Listening to recent revelations in the UK about staff at one of the UK’s major banks currently dealing with claims for the mis-selling of personal protection insurance did not surprise me. Reportedly, staff were told to automatically decline claims on their first presentation, on the basis that most people fail to pursue the issue further. This reminded me of a recent problem that I had with a major bank in Spain.

For many years I have had a gold credit card, issued by my Spanish bank, which I rarely use. When the time came for its renewal I considered cancelling it to avoid the hefty annual charge, and I discussed this with a member of staff at my local branch. Needless to say, I was advised to keep the card on the basis that it provided me with valuable additional services, such as travel and accidental damage insurance. As I also take out an annual travel insurance policy to cover my partner and myself during our visits to the UK and elsewhere, the bank suggested that I no longer needed this as I was duplicating the cover with that already provided by the gold card, assuming that I used it to book the tickets. To me, it made good financial sense to accept my bank’s advice to continue with the card, and to not renew the travel insurance policy.

A few months later, I booked flights and hotel accommodation with my gold card for my partner and myself to visit the UK. My partner had a heart attack and was hospitalized, and we were subsequently warned not to fly because of his condition. I contacted my bank and was told to contact the insurance company, with whom I also insure my car. I submitted a claim for about 900 euros for the refund of flights and some of the hotel accommodation that had been paid for in advance, and which I assumed were covered by the credit card insurance.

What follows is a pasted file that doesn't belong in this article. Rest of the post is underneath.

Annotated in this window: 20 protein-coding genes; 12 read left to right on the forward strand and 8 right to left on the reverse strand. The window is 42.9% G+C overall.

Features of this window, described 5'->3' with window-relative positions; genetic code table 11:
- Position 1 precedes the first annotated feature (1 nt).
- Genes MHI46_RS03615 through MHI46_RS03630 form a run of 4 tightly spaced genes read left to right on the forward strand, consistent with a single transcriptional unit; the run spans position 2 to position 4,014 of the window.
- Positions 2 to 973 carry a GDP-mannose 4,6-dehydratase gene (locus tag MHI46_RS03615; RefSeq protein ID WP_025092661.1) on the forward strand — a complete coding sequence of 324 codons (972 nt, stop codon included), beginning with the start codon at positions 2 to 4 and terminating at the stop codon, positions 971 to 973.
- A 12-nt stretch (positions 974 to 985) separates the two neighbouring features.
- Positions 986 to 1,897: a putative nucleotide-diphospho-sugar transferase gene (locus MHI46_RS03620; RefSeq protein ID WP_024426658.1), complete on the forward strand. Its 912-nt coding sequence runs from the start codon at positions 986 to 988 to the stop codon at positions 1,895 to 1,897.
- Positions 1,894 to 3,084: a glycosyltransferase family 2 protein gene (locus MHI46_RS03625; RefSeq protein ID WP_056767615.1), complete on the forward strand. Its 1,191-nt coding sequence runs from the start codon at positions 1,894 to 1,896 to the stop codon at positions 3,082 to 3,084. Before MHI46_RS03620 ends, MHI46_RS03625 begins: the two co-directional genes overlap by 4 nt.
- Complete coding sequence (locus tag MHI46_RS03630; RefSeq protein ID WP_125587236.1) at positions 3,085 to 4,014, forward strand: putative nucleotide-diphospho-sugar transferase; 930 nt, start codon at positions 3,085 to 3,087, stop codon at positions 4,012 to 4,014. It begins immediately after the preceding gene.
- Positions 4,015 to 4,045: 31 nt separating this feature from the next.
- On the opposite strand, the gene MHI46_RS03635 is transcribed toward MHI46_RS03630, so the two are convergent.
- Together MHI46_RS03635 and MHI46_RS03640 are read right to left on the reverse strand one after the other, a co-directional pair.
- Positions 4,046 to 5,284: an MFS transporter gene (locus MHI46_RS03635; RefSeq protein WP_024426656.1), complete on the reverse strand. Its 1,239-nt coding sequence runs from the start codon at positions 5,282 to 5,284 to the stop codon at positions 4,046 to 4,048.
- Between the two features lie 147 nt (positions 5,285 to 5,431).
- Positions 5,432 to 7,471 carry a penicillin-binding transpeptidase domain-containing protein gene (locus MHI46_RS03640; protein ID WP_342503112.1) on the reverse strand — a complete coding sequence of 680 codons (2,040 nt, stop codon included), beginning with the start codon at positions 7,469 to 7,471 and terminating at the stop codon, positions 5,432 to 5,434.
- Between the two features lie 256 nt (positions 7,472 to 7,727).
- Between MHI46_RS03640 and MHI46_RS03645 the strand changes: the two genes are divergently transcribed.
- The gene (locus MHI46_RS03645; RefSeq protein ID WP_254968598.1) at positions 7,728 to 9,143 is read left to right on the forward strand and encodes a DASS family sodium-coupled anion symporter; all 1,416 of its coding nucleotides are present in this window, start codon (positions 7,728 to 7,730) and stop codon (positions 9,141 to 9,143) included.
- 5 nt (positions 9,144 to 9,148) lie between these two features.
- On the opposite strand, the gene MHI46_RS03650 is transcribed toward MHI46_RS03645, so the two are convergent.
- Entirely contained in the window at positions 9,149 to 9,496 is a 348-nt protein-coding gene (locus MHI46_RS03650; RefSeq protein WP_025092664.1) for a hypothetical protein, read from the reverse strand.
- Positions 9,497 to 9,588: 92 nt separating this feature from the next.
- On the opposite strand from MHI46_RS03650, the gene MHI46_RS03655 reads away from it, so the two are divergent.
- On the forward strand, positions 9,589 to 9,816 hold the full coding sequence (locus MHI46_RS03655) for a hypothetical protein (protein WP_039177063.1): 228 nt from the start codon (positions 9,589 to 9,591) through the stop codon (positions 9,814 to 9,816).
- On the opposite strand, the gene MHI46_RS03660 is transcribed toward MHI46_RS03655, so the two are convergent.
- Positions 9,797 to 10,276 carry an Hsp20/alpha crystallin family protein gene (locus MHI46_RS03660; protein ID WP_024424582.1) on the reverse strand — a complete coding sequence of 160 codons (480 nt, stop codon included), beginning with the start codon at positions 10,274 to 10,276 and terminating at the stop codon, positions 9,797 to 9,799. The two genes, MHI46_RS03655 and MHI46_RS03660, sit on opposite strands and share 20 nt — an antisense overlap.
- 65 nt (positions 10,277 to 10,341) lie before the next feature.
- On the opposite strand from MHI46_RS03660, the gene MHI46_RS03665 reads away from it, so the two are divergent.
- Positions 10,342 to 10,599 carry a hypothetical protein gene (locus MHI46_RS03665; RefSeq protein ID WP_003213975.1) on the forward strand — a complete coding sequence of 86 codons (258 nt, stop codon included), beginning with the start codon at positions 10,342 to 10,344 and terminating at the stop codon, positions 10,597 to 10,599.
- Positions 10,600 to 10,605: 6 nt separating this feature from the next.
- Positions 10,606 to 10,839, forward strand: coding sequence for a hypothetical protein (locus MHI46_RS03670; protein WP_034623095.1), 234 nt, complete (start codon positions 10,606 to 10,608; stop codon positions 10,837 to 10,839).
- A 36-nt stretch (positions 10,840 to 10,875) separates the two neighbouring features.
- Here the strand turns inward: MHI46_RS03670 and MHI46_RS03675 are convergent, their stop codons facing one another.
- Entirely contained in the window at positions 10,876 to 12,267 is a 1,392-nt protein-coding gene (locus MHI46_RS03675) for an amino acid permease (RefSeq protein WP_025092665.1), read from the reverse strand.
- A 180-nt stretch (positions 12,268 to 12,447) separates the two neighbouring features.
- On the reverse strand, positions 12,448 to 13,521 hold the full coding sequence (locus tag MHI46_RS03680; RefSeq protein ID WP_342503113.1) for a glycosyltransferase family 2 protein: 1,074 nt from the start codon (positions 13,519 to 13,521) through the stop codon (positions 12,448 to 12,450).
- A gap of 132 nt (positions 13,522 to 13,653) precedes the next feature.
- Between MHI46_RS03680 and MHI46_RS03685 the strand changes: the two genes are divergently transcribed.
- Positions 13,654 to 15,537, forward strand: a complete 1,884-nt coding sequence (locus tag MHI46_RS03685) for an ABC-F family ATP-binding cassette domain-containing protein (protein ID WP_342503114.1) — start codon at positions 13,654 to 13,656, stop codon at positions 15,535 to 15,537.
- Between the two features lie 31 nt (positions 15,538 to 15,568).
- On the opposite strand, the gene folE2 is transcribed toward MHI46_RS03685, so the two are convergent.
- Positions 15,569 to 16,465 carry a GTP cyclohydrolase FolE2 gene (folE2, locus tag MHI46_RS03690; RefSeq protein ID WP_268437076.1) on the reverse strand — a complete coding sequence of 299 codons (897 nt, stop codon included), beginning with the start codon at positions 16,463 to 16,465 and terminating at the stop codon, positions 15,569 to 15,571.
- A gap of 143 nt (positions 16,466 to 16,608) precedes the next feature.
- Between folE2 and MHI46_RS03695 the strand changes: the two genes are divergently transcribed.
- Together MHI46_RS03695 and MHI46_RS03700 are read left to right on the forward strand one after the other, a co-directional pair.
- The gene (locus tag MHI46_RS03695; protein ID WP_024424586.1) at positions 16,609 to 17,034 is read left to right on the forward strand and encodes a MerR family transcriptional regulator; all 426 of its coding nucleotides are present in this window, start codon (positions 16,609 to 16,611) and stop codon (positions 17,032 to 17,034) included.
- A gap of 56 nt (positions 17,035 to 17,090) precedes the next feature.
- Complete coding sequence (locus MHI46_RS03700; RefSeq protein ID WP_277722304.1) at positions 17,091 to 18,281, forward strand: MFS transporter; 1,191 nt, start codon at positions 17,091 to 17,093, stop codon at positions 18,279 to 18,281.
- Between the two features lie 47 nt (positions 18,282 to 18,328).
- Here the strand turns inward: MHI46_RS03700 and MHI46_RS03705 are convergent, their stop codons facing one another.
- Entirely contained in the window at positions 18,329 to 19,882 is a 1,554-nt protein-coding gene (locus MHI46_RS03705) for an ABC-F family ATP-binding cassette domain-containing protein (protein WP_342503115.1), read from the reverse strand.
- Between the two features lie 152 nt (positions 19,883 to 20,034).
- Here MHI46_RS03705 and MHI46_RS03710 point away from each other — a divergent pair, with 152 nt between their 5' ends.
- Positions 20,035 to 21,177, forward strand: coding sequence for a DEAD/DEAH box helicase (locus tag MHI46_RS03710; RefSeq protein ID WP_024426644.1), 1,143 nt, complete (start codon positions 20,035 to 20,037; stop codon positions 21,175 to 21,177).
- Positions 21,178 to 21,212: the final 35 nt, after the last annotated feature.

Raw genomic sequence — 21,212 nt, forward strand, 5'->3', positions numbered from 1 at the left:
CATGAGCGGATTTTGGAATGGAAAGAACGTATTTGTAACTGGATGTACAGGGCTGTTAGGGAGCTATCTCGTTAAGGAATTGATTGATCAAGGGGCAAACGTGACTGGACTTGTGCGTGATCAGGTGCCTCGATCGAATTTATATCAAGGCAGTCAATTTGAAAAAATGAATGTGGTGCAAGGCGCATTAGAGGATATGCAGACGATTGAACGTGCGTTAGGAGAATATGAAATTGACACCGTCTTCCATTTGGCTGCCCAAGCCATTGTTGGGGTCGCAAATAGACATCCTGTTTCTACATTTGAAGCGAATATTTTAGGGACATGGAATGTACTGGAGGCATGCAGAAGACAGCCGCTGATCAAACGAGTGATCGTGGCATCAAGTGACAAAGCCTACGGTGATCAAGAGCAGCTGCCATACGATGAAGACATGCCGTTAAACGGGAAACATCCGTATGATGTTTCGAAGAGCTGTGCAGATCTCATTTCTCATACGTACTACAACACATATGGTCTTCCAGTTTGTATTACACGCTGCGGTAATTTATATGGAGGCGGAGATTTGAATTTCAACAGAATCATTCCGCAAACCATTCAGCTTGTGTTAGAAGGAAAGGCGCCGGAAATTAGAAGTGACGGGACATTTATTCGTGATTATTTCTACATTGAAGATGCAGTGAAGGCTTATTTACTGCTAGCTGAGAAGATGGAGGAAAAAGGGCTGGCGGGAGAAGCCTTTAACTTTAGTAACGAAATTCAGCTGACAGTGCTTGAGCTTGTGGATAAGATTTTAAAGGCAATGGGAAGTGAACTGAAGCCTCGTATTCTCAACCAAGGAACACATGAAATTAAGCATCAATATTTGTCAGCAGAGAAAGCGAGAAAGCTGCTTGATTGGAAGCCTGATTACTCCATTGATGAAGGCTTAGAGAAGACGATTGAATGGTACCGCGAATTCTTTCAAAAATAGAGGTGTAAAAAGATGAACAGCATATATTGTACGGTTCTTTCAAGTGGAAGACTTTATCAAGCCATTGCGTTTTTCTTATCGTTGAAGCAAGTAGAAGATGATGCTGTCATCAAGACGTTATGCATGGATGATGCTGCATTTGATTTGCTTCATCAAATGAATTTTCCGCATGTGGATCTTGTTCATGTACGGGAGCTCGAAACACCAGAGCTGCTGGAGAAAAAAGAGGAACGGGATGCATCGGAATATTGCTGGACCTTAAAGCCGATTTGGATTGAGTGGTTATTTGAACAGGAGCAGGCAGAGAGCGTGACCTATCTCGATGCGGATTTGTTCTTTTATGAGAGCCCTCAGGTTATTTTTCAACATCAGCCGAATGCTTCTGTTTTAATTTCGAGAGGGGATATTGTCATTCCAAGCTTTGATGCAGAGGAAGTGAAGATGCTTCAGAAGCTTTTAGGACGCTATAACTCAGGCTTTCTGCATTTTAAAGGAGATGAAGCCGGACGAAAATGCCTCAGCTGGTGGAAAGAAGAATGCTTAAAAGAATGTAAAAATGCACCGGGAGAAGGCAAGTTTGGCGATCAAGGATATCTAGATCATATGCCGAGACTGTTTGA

I couldn’t have been more wrong. My claim was declined on the grounds that it was my partner who was taken ill and not myself. This was despite the fact that we have a joint credit card on the same account. This seemed a ridiculous situation and I can image many circumstances where flights are booked for husband, wife and possibly children, yet if another member of the party was taken ill there would be no cover. I complained and raised a number of salient points in a letter written in both Spanish and English and sent it to the bank’s head office for further consideration, which again was quickly declined.

On this occasion, I had the distinct feeling that because I was an expat living in Spain, I was not being treated in the same way as a Spanish citizen. Discrimination of any kind always makes me angry and so I wrote another, stronger letter in Spanish, threatening to close my bank account, credit card, as well as home and car insurance with the company. I sent this to the bank
branch, customer service department, as well as to their Chief Executive at their head office as well as the insurance company. All letters were sent by signed for post, with additional copies sent by fax (which the Spanish still adore) and email, which are usually ignored. It is a process that I call the ‘scatter gun’ approach to complaints, which usually works for me.

Two days later I received a phone call from the insurance company to tell me that my claim had been reconsidered and that the company had decided to make an ex gratia payment for the full amount. Although it was a victory for me, I would have preferred the payment to be made to me as a matter of right, based upon the conditions of the policy and not simply because I was able to shout loud enough to make a point.

I have learned a valuable lesson; I will no longer trust the free insurance offered with my credit card; indeed, it will be cancelled later in the year and I will be looking for a travel insurance policy with its conditions written clearly in English.

Meanwhile, when making a complaint against a bank or insurance company in Spain, my advice is never to take no for an answer.